Paper Short Abstract:
I analyze practices surrounding the statue of Mother Mary in a Sepik village. I argue that personhood is central for understanding the agency of objects in religious practices as well as the appropriation of Christianity that is currently changing gender relations in the village.
Paper long abstract:
A Sepik myth tells the story of two sisters, who, while fishing for shrimps, caught powerful spirits in their nets. From then on, women guarded ancestral spirits, met in ceremonial houses and took care of important business, while men looked after children and cooked food in family houses. Jealous of women's power, men gained access to spirits by force and reversed gender relations. However, today the men of Timbunmeli village (Nyaura, West Iatmul) have lost control over spirits who have started to act through female bodies. During a catholic charismatic movement in the 1990s villagers received gifts from God enabling them to heal, prophecy, speak in and interpret tongues. Today, predominantly women are the recipients of God's gifts. In Christian rituals villagers are reminded that women have originally been the custodians of ancestral spirits that are now understood as being spirits of God. During the celebration of the month of Mother Mary, women catch her statue with nets, carry it around in the village influenced by Her spirit, or are possessed by spirits of God and Mother Mary herself. Analyzing current religious practices in relation to the local concept of personhood, I show that dividuality has not only informed the way the Nyaura have made Christianity their own but that it is also crucial for understanding current events impacting on gender relations in the Sepik village. Furthermore, I argue that the concept of personhood is crucial for understanding the agency and effects of objects in religious practices in Timbunmeli.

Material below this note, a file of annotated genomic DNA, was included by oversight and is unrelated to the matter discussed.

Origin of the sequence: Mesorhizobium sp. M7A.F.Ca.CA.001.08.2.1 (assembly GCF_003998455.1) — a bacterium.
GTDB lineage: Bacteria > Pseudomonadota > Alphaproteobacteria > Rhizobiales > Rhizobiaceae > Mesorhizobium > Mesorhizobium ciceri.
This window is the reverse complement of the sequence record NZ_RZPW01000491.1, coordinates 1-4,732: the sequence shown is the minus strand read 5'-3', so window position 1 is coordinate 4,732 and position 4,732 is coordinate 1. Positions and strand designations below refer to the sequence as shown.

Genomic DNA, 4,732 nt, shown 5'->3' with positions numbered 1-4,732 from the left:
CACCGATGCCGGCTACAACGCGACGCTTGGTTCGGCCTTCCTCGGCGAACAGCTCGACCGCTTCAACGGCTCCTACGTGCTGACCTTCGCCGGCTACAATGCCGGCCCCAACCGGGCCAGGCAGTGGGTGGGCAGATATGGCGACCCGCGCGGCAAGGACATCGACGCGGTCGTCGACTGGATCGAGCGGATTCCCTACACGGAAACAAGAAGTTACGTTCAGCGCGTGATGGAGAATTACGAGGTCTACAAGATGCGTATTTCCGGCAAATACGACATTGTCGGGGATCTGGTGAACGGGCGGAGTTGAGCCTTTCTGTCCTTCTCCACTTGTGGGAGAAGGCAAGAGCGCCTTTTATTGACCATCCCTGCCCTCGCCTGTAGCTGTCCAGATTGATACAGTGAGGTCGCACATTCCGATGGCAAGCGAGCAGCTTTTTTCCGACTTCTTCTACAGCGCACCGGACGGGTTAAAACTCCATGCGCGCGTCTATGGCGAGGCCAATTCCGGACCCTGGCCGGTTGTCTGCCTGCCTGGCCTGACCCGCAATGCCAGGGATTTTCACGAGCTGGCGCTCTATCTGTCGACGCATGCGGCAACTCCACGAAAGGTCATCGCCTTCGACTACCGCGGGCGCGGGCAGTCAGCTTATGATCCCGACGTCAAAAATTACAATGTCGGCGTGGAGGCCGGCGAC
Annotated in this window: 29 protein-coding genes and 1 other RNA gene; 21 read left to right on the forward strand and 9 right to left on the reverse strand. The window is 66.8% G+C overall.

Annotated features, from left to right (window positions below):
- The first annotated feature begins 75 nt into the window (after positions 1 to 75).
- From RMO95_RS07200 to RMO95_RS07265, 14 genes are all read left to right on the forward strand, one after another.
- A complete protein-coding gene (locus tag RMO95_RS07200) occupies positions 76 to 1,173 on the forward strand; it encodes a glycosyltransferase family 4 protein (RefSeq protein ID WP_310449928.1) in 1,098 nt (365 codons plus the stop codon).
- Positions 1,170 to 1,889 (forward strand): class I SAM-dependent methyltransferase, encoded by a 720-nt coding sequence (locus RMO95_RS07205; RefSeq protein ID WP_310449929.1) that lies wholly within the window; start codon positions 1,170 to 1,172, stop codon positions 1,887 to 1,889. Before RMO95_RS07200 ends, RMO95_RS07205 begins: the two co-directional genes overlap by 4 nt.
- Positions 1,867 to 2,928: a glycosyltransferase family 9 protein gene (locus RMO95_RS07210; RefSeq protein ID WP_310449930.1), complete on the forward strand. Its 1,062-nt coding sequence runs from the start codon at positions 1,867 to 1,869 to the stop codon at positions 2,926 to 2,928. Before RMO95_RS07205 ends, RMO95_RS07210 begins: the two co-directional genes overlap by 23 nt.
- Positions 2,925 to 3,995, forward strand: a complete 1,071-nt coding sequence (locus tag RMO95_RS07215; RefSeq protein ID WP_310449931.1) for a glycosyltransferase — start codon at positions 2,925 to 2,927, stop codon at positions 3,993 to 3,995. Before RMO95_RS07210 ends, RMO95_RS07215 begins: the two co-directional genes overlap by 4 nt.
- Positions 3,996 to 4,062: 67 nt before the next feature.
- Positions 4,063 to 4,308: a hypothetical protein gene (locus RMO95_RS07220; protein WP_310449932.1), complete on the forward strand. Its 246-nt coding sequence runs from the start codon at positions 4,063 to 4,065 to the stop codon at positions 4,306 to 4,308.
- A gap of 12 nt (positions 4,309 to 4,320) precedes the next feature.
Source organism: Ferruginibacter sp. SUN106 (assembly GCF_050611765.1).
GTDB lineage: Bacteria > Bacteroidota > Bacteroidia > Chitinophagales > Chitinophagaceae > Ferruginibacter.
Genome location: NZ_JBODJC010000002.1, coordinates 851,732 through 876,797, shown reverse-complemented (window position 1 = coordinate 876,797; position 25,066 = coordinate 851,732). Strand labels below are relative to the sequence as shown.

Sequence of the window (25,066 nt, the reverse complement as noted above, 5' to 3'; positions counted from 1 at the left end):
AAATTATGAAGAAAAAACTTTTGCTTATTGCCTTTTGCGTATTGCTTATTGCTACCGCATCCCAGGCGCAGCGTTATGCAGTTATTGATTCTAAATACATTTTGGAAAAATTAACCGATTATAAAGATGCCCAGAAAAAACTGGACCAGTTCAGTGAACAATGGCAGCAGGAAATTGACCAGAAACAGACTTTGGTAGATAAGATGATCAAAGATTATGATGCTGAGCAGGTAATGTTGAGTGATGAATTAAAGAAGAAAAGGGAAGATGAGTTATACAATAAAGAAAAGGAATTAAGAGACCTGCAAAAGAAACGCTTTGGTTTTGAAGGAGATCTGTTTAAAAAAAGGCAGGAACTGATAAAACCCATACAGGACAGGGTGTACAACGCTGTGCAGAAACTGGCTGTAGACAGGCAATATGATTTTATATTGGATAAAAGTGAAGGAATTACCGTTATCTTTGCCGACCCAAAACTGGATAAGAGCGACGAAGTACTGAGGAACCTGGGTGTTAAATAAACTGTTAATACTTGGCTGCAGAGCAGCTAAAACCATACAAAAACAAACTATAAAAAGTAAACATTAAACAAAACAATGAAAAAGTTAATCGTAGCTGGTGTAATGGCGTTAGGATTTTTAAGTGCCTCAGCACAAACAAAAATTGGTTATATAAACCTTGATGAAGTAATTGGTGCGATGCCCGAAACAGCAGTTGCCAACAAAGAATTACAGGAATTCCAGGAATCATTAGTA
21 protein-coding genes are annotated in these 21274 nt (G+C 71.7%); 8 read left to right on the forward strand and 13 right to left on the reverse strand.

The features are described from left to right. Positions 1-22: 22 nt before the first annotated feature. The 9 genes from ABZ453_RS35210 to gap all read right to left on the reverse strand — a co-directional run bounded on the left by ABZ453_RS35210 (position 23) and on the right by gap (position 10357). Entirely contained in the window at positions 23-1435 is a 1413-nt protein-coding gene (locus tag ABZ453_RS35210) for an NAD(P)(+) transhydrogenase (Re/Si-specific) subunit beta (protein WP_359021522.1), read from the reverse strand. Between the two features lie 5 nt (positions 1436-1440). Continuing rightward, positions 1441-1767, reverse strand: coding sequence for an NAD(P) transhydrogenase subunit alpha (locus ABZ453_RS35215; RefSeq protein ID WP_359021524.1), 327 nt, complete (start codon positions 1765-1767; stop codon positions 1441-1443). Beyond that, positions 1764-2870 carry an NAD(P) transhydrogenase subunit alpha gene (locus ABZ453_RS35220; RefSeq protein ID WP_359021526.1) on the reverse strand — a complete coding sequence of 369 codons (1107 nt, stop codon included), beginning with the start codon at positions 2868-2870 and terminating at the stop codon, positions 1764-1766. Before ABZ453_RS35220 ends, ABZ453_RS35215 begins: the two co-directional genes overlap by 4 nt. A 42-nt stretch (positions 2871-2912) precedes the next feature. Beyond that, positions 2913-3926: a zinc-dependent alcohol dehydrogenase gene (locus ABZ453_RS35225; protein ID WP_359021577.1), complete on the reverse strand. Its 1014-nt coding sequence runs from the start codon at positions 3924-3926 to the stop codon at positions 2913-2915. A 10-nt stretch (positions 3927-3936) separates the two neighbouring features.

Art and Personhood in the Historical Moment: Rethinking Gell and Strathern.